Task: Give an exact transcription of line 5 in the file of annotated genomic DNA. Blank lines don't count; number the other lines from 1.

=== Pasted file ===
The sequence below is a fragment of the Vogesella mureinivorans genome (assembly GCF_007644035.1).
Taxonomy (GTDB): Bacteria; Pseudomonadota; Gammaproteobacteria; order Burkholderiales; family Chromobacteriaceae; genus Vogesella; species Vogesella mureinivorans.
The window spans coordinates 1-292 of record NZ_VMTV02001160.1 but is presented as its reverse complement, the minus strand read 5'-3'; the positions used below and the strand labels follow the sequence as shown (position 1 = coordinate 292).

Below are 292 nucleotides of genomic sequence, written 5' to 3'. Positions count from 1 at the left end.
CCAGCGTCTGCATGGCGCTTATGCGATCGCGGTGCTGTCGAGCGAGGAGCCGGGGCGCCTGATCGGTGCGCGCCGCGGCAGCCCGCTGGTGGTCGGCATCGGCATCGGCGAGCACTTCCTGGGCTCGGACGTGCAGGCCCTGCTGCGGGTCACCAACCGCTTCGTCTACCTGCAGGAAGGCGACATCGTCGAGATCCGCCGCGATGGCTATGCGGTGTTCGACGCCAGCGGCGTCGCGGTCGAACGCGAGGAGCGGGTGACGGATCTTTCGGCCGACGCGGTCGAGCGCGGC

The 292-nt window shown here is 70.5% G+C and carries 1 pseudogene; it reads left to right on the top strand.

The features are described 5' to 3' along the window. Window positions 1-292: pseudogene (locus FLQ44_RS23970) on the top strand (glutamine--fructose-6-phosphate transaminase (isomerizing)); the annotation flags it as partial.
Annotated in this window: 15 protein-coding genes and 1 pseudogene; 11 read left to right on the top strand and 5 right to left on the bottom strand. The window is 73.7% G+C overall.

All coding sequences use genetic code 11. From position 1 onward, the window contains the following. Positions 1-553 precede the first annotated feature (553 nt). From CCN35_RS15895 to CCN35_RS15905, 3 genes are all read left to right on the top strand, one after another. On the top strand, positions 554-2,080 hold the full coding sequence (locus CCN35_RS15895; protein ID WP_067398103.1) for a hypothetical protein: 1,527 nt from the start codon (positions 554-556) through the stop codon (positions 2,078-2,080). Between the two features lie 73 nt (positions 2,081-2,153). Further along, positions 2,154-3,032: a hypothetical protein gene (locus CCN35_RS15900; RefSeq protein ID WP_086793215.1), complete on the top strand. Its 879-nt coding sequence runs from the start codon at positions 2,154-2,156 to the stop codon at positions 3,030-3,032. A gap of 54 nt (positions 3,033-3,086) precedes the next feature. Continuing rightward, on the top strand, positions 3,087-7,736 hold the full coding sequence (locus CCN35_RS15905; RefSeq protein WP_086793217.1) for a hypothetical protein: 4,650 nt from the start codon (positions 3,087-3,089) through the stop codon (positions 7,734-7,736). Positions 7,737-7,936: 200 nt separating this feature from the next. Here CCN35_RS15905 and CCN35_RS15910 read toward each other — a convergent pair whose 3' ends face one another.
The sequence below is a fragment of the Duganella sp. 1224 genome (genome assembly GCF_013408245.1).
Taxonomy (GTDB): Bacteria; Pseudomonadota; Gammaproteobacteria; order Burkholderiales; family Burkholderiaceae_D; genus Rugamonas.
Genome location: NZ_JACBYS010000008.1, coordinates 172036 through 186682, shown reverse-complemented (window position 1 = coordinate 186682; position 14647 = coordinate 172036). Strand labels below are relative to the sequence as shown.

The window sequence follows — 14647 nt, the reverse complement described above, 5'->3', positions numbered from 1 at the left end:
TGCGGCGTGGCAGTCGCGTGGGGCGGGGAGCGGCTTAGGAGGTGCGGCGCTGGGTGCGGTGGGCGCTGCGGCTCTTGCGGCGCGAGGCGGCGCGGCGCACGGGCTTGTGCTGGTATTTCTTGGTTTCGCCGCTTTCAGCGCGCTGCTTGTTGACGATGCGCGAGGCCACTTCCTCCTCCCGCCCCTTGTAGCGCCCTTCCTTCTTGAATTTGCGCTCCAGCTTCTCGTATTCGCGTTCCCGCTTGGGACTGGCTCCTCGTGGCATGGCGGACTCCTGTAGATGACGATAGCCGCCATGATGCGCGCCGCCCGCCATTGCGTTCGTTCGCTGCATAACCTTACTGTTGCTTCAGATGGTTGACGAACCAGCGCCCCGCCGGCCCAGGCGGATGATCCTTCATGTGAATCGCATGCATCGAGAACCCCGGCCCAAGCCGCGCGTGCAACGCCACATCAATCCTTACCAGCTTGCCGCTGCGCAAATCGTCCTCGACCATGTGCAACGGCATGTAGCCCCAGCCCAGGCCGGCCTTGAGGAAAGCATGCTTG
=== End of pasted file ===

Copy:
CCAGCGTCTGCATGGCGCTTATGCGATCGCGGTGCTGTCGAGCGAGGAGCCGGGGCGCCTGATCGGTGCGCGCCGCGGCAGCCCGCTGGTGGTCGGCATCGGCATCGGCGAGCACTTCCTGGGCTCGGACGTGCAGGCCCTGCTGCGGGTCACCAACCGCTTCGTCTACCTGCAGGAAGGCGACATCGTCGAGATCCGCCGCGATGGCTATGCGGTGTTCGACGCCAGCGGCGTCGCGGTCGAACGCGAGGAGCGGGTGACGGATCTTTCGGCCGACGCGGTCGAGCGCGGC